Can’t a woman be the hero of her own crusade?

By me. Published on June 16, 2017, The Hindu Thread.

Much of film criticism about roles written for women in Tamil films revolves around the weakness of their characters and their purpose in the narrative. While this is warranted in most cases, it is unfair to the few strong characters who are meted out greater injustice. Automatically dismissing heroines in Tamil cinema as token adornment is to be blind to the rise of a new crop of brave women who have a crusade of their own.

In this essay, I write about Malarvizhi of Bairavaa (2017), Kadambari of Naanum Rowdy Thaan (2015), Leela of Acham Yenbadhu Madamaiyada (2016) and other female protagonists and their crusades.

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Can’t a woman be the hero of her own crusade?

Beyond shaming her into submission — the female antagonist narrative

By me. Published on March 29, 2017, The Hindu Thread.

When I pitched this essay about female antagonists, my editor replied with, “Great, lead with the unrepentant Neelambari!” Eighteen years on, Neelambari of Padayappa (1999) appears to be the most remembered ‘villi’ (colloquial for villainess) in Tamil cinema. With good reason. Neelambari is classic Tamil film villi — a stock character and a shrew — angry, rich, ‘modern’ (typically meaning westernised), impulsive, single/separated, hen-pecking, having an unreasonable hatred for a man or men in general.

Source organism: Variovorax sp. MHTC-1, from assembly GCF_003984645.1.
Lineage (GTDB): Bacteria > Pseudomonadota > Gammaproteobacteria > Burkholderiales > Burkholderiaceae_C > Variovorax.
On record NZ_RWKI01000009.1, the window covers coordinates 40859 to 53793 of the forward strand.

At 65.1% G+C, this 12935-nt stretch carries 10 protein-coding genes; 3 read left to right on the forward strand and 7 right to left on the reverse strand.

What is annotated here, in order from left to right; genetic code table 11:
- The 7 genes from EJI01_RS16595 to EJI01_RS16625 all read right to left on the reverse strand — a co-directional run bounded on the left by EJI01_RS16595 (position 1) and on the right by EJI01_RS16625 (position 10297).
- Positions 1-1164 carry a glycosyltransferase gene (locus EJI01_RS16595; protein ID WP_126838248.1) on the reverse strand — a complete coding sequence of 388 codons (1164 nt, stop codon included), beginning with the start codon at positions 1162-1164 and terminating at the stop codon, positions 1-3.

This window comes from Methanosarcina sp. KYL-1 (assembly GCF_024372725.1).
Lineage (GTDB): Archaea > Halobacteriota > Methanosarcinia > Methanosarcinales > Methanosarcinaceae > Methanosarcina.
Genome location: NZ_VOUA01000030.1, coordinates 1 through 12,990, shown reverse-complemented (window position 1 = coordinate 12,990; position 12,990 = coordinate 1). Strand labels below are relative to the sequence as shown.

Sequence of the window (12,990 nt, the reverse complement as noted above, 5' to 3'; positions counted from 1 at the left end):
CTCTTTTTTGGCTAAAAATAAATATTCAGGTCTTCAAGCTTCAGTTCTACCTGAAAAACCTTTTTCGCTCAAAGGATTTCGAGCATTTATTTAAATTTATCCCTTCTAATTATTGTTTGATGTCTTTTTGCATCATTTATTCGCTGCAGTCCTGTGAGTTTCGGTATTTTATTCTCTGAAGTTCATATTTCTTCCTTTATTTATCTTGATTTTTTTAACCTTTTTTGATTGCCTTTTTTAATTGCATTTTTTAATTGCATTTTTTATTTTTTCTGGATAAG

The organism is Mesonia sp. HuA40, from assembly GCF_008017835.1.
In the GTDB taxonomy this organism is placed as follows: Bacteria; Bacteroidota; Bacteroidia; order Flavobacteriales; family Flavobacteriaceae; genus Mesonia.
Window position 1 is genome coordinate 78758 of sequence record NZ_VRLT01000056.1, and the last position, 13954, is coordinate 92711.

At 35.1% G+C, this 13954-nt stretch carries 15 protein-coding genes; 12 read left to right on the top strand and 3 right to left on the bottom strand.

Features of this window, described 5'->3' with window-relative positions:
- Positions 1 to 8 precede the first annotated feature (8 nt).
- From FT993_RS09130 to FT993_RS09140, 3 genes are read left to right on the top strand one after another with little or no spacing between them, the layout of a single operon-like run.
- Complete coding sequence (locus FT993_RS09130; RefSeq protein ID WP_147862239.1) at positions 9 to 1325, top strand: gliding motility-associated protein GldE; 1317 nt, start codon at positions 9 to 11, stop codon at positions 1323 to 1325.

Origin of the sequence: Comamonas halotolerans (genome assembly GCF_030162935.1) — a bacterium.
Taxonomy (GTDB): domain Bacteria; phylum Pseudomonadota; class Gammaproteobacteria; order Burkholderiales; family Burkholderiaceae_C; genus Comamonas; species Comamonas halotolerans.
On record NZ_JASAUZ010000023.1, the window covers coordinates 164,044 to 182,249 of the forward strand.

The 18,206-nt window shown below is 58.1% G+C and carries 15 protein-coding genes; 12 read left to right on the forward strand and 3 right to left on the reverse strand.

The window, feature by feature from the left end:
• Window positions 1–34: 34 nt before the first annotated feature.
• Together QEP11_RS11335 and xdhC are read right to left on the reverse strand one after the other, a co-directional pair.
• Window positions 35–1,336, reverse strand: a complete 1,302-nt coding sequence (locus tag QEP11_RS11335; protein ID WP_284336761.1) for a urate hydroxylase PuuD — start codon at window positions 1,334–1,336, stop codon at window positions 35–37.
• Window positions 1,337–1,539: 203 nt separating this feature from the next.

And then something changed. Rudra of Kodi, Vasundhara of Adhe Kangal and Rajalakshmi of Achamindri came along and broke the mould. I write about a film’s central conflict not revolving around the gender of the antagonist, but her ambition, for the Hindu Thread here.

Beyond shaming her into submission — the female antagonist narrative

Why do angry young Tamil heroes love to cross-dress so much?

By me. Published on February 28, 2017, The Ladies Finger

This line of thought — an actor’s credentials depending on his ability to play a woman — is a Tamil film staple, a residue of Tamil cinema’s history in stage-drama. Since then, even the most riotous of heroes have worn female clothing and acted as women. What role does this play in their careers?

More pertinently, what role does it play in our understanding of gender and sexuality? I write for The Ladies Finger here.

Why do angry young Tamil heroes love to cross-dress so much?

Beyond shaming her into submission — the female antagonist narrative

When I pitched this essay about female antagonists, my editor replied with, “Great, lead with the unrepentant Neelambari!” Eighteen years on, Neelambari of Padayappa (1999) appears to be the most remembered ‘villi’ (colloquial for villainess) in Tamil cinema. With good reason. Neelambari is classic Tamil film villi — a stock character and a shrew — angry, rich, ‘modern’ (typically meaning westernised), impulsive, single/separated, hen-pecking, having an unreasonable hatred for a man or men in general.

And then something changed. Rudra of Kodi, Vasundhara of Adhe Kangal and Rajalakshmi of Achamindri came along and broke the mould. I write about a film’s central conflict not revolving around the gender of the antagonist, but her ambition, for the Hindu Thread here.

Beyond shaming her into submission — the female antagonist narrative